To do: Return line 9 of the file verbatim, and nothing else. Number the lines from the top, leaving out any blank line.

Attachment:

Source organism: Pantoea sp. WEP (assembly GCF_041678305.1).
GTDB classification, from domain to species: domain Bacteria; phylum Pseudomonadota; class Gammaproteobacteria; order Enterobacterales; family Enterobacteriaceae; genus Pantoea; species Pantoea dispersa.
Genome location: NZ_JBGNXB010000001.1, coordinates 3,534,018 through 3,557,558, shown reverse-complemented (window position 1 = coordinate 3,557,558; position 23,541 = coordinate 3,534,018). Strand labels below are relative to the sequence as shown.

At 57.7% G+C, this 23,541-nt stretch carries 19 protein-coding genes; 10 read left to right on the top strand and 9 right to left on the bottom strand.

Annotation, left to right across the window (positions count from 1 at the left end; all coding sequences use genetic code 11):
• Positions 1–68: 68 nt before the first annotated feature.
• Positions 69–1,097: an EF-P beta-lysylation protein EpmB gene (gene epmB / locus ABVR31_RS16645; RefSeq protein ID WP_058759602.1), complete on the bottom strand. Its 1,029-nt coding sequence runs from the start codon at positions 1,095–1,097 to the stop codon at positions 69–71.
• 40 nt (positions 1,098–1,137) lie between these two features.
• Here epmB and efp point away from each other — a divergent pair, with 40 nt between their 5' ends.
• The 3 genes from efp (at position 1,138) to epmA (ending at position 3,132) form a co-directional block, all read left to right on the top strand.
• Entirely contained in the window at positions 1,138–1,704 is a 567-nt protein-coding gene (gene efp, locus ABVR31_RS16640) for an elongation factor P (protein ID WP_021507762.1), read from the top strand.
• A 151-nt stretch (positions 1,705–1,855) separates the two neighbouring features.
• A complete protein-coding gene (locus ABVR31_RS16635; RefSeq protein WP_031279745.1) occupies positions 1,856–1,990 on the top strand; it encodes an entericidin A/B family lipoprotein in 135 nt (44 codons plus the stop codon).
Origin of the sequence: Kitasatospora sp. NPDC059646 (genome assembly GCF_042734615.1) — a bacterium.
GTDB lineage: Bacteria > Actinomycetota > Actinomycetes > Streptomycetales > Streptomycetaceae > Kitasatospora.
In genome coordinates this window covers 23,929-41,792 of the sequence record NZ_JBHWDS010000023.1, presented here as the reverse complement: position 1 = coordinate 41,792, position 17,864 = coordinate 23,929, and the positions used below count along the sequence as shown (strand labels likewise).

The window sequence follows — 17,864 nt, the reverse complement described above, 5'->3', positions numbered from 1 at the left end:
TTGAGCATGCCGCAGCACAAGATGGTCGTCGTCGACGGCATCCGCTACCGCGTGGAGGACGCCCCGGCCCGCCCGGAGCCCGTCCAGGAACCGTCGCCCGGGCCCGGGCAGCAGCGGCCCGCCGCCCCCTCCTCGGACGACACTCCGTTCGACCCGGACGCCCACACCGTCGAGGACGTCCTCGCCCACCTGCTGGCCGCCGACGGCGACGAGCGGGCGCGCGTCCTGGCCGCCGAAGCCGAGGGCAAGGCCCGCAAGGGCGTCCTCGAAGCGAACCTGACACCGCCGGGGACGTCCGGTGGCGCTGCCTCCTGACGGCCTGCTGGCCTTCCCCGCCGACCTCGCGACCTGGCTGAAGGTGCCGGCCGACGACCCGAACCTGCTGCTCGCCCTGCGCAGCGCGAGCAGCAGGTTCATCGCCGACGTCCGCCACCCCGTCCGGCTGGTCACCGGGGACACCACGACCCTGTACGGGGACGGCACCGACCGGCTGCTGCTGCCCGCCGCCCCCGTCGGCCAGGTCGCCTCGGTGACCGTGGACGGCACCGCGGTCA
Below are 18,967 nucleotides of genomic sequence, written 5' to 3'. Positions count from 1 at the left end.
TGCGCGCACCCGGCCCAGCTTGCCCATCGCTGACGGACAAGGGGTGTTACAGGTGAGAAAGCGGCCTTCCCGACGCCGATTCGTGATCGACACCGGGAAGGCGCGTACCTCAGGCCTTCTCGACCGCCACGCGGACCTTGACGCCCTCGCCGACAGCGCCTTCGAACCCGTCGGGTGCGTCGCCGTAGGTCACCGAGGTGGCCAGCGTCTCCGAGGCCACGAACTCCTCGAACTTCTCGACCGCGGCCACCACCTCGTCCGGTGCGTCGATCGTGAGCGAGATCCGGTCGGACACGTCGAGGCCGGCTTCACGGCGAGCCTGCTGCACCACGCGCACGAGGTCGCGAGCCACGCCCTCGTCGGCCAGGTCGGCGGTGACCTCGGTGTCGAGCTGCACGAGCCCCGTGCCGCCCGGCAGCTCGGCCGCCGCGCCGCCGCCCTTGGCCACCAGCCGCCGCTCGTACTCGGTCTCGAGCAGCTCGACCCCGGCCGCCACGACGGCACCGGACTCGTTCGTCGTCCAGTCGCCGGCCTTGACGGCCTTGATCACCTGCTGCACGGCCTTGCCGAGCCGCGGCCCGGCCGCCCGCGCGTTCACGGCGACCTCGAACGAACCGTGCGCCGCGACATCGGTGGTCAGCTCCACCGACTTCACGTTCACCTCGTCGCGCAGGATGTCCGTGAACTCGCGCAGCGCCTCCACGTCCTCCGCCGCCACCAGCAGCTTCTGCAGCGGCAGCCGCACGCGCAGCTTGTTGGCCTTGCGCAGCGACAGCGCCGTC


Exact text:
• Here epmB and efp point away from each other — a divergent pair, with 40 nt between their 5' ends.